How do you know if you’re eligible for a reverse mortgage? Well let’s start out first with what a reverse mortgage is. A reverse mortgage is a loan that allows older homeowners to access the equity in their homes. Instead of making monthly mortgage payments to reduce your debt, you eliminate your monthly payments and actually get money! Reverse mortgages are an option for people who want to turn substantial home equity into cash.
Just like a traditional mortgage, a Reverse Mortgage comes with fees, terms and qualifications for eligibility. You have to be age 62 or older, have a single-family home or other approved property and own the property. You also must live in the home as your primary residence, make the reverse mortgage your first mortgage or you can pay off existing loans with proceeds from your reverse mortgage.
You must also continue to qualify after the loan is made. You should check your reverse mortgage agreement for details, yet generally you have to continuously use the home as your primary residence and keep current on the taxes, insurance, maintenance, etc.
After knowing that you are eligible for a Reverse Mortgage, you’ll want to know how much it will cost you. Like all loans, reverse mortgages have costs. Reverse mortgage interest is the interest you pay on the borrowed money and there may be other costs as well. Most costs can be bundled with the loan so you do not pay out of pocket.
You may be wondering how it works? It’s actually simple, reverse mortgages pay you in a variety of ways. You can receive a lump-sum, periodic payments, a line of credit, or some type of combination. Lump Sum is the easiest. You get the loan balance all at once. Do with it what you will, yet there may not be more for you tomorrow. If you sign up for a periodic payment plan, you’ll get regular payments. These payments might last for a number of years (10 years, for example), or until your loan comes due (often as a result of your death or your moving out of the home). If you don’t know exactly how much you’ll spend or how soon you’ll need it, the line of credit option may make sense.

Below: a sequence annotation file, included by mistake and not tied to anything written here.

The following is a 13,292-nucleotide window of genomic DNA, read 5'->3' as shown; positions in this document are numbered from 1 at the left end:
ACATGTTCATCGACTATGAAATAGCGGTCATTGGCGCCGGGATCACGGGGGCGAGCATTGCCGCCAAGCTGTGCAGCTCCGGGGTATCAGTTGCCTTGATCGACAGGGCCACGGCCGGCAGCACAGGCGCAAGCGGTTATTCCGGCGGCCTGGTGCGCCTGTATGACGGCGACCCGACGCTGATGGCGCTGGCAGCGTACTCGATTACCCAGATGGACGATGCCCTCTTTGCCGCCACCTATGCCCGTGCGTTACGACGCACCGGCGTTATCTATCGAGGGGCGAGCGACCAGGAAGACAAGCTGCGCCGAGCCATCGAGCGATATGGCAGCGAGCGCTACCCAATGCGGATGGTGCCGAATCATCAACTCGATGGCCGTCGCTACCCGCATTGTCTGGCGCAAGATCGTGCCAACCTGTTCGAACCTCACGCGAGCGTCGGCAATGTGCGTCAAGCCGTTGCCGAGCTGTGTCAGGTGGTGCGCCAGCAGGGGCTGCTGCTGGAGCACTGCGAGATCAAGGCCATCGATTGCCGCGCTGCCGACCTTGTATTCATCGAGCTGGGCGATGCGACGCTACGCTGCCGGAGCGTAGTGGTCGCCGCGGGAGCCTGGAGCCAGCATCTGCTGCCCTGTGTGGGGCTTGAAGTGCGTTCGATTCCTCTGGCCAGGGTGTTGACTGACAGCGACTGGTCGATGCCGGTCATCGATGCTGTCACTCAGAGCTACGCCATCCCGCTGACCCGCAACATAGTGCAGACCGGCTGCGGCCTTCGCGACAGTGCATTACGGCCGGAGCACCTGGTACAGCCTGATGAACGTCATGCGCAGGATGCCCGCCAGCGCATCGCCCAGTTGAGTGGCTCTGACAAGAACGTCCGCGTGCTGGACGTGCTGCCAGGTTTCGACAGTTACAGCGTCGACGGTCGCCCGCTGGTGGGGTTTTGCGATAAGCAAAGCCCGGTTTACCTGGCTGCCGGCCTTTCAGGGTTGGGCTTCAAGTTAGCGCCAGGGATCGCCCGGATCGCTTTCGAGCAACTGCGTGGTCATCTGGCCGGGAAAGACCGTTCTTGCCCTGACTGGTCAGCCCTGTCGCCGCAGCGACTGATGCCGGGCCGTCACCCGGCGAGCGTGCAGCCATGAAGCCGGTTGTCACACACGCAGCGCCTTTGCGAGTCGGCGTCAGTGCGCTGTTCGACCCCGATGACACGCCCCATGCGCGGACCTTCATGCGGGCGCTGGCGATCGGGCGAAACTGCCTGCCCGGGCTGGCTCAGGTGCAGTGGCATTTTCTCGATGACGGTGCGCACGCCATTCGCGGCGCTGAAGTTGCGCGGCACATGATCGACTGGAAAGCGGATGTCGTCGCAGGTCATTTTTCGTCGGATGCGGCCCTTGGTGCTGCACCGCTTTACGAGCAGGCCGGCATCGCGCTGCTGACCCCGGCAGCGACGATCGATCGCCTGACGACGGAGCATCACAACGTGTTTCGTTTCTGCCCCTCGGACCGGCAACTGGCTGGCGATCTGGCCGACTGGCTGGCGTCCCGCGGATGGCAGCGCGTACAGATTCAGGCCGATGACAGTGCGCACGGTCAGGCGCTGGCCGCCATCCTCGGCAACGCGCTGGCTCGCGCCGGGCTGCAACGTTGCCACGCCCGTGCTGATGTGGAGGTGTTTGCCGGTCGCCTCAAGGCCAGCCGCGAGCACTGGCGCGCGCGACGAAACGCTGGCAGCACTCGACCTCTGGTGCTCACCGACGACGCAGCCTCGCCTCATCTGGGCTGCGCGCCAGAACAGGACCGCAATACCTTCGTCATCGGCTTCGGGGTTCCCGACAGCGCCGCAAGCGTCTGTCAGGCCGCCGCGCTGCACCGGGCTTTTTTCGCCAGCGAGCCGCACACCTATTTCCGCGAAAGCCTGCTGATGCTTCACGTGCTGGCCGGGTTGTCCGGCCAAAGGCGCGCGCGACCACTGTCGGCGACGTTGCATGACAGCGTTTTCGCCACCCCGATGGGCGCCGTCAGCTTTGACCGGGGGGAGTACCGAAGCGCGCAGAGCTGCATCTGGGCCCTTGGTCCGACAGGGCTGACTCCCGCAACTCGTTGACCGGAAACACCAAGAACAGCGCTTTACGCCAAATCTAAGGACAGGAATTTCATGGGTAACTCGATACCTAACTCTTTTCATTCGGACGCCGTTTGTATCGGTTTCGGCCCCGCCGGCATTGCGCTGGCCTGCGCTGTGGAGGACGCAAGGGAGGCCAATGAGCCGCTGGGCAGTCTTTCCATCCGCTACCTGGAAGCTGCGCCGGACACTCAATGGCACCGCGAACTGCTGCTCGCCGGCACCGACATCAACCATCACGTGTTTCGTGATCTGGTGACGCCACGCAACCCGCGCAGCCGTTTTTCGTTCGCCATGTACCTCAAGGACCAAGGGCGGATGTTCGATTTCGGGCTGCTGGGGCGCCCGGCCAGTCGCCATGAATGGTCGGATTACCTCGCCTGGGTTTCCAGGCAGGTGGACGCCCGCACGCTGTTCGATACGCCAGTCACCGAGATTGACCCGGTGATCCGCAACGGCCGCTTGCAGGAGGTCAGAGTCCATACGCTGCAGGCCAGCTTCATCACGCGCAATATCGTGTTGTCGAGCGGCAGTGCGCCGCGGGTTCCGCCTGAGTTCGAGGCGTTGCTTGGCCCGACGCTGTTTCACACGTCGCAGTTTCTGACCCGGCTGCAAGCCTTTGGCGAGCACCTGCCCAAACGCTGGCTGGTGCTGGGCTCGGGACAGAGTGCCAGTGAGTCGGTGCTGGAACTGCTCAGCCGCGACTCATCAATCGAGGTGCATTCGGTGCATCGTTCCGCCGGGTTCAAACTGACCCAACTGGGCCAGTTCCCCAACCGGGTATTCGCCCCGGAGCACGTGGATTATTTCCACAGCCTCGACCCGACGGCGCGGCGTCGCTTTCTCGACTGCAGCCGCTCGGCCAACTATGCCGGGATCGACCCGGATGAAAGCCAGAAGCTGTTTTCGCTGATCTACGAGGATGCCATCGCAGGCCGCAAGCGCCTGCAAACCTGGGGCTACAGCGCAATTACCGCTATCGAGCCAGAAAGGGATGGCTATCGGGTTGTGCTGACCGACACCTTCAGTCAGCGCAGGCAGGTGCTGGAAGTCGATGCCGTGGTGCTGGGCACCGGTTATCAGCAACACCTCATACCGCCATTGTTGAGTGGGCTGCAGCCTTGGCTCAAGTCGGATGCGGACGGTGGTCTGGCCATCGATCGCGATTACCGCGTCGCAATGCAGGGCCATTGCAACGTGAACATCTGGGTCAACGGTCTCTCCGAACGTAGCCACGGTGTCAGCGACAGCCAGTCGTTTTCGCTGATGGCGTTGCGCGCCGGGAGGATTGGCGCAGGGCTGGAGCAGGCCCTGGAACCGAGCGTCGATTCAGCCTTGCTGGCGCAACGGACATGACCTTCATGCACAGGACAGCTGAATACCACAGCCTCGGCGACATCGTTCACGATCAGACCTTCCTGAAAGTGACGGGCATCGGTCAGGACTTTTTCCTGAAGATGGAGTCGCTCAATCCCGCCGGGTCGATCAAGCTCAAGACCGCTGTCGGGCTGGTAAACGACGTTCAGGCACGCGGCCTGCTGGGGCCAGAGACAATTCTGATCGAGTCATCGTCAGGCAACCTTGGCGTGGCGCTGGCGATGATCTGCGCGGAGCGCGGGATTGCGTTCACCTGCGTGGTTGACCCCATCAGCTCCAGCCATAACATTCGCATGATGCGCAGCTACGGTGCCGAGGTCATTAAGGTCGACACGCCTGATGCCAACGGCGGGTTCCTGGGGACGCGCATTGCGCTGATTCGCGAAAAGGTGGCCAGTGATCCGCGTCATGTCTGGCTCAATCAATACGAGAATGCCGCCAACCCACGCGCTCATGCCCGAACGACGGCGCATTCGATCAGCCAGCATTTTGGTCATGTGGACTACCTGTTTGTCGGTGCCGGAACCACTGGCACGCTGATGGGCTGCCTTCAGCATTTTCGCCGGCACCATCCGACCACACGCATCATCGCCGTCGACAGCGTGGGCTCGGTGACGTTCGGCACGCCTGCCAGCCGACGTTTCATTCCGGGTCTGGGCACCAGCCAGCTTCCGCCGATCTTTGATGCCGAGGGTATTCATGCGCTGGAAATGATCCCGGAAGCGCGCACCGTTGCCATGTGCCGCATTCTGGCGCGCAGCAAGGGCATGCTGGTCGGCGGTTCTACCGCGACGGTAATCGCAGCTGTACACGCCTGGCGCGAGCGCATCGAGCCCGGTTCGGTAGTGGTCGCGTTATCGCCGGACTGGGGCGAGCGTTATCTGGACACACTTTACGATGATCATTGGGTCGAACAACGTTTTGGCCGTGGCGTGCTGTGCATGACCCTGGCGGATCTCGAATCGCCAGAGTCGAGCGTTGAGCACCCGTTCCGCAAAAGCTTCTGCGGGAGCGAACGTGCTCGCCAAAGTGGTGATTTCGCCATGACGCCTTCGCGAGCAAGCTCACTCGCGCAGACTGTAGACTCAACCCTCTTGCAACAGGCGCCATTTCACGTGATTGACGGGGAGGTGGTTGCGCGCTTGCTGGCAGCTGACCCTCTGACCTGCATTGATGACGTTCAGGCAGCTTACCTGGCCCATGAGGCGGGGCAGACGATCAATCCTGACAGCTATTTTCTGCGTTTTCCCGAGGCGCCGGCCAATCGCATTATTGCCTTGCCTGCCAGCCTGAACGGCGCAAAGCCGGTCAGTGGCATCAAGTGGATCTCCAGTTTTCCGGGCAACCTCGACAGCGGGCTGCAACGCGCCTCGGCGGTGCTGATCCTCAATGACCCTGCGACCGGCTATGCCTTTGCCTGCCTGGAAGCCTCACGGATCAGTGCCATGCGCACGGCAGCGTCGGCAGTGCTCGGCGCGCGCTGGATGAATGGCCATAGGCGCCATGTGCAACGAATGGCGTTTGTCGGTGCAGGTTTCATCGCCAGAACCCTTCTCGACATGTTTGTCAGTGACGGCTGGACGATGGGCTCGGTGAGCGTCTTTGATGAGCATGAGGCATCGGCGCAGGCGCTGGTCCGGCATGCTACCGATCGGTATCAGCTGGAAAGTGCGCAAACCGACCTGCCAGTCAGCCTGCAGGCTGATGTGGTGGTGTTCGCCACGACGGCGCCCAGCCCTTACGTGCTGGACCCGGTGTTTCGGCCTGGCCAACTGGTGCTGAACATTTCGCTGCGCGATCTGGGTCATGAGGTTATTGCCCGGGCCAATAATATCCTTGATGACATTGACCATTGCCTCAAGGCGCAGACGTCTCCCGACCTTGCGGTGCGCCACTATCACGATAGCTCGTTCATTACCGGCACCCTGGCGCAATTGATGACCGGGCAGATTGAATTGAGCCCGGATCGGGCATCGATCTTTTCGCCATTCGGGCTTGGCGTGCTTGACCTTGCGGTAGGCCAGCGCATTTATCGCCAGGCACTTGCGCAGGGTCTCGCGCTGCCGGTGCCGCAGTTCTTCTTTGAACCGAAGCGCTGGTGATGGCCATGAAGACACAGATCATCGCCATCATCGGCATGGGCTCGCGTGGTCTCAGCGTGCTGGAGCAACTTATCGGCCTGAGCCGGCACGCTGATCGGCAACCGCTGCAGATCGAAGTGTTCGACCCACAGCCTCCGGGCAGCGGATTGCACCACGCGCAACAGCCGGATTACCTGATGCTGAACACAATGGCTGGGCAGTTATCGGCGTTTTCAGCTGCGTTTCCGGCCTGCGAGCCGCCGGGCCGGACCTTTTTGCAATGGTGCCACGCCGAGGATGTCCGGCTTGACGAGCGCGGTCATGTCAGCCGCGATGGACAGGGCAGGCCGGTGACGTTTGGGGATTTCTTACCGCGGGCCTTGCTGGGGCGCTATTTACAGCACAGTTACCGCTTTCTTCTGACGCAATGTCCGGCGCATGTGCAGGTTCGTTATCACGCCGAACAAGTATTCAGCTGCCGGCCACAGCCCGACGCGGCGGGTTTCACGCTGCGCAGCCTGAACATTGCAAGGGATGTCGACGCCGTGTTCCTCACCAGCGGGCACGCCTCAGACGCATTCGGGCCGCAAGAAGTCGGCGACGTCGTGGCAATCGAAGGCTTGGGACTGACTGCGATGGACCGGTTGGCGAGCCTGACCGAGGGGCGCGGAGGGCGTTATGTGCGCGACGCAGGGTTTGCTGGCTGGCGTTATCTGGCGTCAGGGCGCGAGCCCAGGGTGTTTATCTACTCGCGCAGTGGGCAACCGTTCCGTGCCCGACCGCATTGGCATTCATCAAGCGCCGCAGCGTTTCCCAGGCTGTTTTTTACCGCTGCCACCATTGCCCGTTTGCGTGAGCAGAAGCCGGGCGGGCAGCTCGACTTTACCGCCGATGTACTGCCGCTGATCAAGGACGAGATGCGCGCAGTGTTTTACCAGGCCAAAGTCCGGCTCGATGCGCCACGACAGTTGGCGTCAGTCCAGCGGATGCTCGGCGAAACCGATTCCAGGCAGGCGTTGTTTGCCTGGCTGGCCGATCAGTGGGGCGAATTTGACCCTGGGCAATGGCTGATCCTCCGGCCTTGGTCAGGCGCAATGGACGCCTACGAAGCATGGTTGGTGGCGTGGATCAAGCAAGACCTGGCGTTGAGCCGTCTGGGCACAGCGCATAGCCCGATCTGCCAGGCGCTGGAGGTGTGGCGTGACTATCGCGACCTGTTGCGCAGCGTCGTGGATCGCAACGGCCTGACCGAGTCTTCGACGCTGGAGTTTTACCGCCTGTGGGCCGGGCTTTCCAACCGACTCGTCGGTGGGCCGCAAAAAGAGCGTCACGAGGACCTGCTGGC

Some reverse mortgage lines of credit are “growing” lines of credit meaning you may have more and more money available to you as time goes on, not bad. Can’t decide? You can use a combination of the programs above. For example, you might take a smaller lump sum up front and keep a line of credit for later. This may be a reasonable approach if you need to pay off existing debt with a portion of your reverse mortgage loan. Sounds great doesn’t it? You maybe thinking what is the catch? What happens when the loan balance exceeds the value of my home? Or how will this affect my heirs? Well, there is no catch, A Reverse Mortgage is the answer to all your dilemmas. Even if the loan balance exceeds the value of your property, you must simply occupy the property, and maintain the payment of taxes and insurance. As long as you abide by the loan agreement, you cannot be forced to sell or vacate your home. No deficiency judgment can result from your reverse mortgage. FHA insurance guarantees against any loss to the lender. And only upon your passing does the loan balance become due and payable. Your heirs may then repay the loan by selling your home, or refinance the reverse mortgage and keep the home. If your home has appreciated in value, you are required to pay back only the outstanding balance. Any money that remains after the mortgage is paid will go to your heirs.